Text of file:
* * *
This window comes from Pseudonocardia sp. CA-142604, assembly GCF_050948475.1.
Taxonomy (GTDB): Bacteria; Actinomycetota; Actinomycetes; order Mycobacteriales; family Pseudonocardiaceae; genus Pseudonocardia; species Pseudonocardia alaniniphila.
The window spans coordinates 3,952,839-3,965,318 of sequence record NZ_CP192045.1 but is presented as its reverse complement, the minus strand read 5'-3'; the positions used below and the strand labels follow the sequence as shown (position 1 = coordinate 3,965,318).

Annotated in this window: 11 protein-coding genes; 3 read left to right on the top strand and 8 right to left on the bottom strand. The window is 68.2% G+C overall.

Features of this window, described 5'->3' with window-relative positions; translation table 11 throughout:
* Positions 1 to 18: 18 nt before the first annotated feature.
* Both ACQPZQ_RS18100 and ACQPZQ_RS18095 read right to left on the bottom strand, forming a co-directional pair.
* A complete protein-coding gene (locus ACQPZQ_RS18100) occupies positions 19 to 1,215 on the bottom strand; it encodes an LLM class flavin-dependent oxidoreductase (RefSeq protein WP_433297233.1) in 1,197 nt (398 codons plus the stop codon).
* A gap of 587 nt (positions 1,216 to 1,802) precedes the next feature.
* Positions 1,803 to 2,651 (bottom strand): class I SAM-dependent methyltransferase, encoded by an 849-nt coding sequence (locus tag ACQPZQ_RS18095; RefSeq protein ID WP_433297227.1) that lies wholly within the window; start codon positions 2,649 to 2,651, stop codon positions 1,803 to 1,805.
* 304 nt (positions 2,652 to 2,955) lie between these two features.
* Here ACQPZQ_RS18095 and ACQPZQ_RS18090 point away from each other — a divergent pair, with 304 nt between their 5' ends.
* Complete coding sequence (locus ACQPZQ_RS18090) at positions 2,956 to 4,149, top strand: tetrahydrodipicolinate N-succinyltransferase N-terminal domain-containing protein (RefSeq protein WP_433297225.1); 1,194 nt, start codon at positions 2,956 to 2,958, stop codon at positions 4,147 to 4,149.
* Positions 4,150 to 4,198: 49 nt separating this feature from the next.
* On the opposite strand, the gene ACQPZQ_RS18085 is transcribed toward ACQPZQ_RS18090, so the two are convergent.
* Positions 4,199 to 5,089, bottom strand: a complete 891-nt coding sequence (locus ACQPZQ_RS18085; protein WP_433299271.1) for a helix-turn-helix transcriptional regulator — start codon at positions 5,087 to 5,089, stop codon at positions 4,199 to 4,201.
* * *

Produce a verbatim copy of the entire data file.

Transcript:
This window comes from Pseudonocardia sp. CA-142604, assembly GCF_050948475.1.
Taxonomy (GTDB): Bacteria; Actinomycetota; Actinomycetes; order Mycobacteriales; family Pseudonocardiaceae; genus Pseudonocardia; species Pseudonocardia alaniniphila.
The window spans coordinates 3,952,839-3,965,318 of sequence record NZ_CP192045.1 but is presented as its reverse complement, the minus strand read 5'-3'; the positions used below and the strand labels follow the sequence as shown (position 1 = coordinate 3,965,318).

Annotated in this window: 11 protein-coding genes; 3 read left to right on the top strand and 8 right to left on the bottom strand. The window is 68.2% G+C overall.

Features of this window, described 5'->3' with window-relative positions; translation table 11 throughout:
* Positions 1 to 18: 18 nt before the first annotated feature.
* Both ACQPZQ_RS18100 and ACQPZQ_RS18095 read right to left on the bottom strand, forming a co-directional pair.
* A complete protein-coding gene (locus ACQPZQ_RS18100) occupies positions 19 to 1,215 on the bottom strand; it encodes an LLM class flavin-dependent oxidoreductase (RefSeq protein WP_433297233.1) in 1,197 nt (398 codons plus the stop codon).
* A gap of 587 nt (positions 1,216 to 1,802) precedes the next feature.
* Positions 1,803 to 2,651 (bottom strand): class I SAM-dependent methyltransferase, encoded by an 849-nt coding sequence (locus tag ACQPZQ_RS18095; RefSeq protein ID WP_433297227.1) that lies wholly within the window; start codon positions 2,649 to 2,651, stop codon positions 1,803 to 1,805.
* 304 nt (positions 2,652 to 2,955) lie between these two features.
* Here ACQPZQ_RS18095 and ACQPZQ_RS18090 point away from each other — a divergent pair, with 304 nt between their 5' ends.
* Complete coding sequence (locus ACQPZQ_RS18090) at positions 2,956 to 4,149, top strand: tetrahydrodipicolinate N-succinyltransferase N-terminal domain-containing protein (RefSeq protein WP_433297225.1); 1,194 nt, start codon at positions 2,956 to 2,958, stop codon at positions 4,147 to 4,149.
* Positions 4,150 to 4,198: 49 nt separating this feature from the next.
* On the opposite strand, the gene ACQPZQ_RS18085 is transcribed toward ACQPZQ_RS18090, so the two are convergent.
* Positions 4,199 to 5,089, bottom strand: a complete 891-nt coding sequence (locus ACQPZQ_RS18085; protein WP_433299271.1) for a helix-turn-helix transcriptional regulator — start codon at positions 5,087 to 5,089, stop codon at positions 4,199 to 4,201.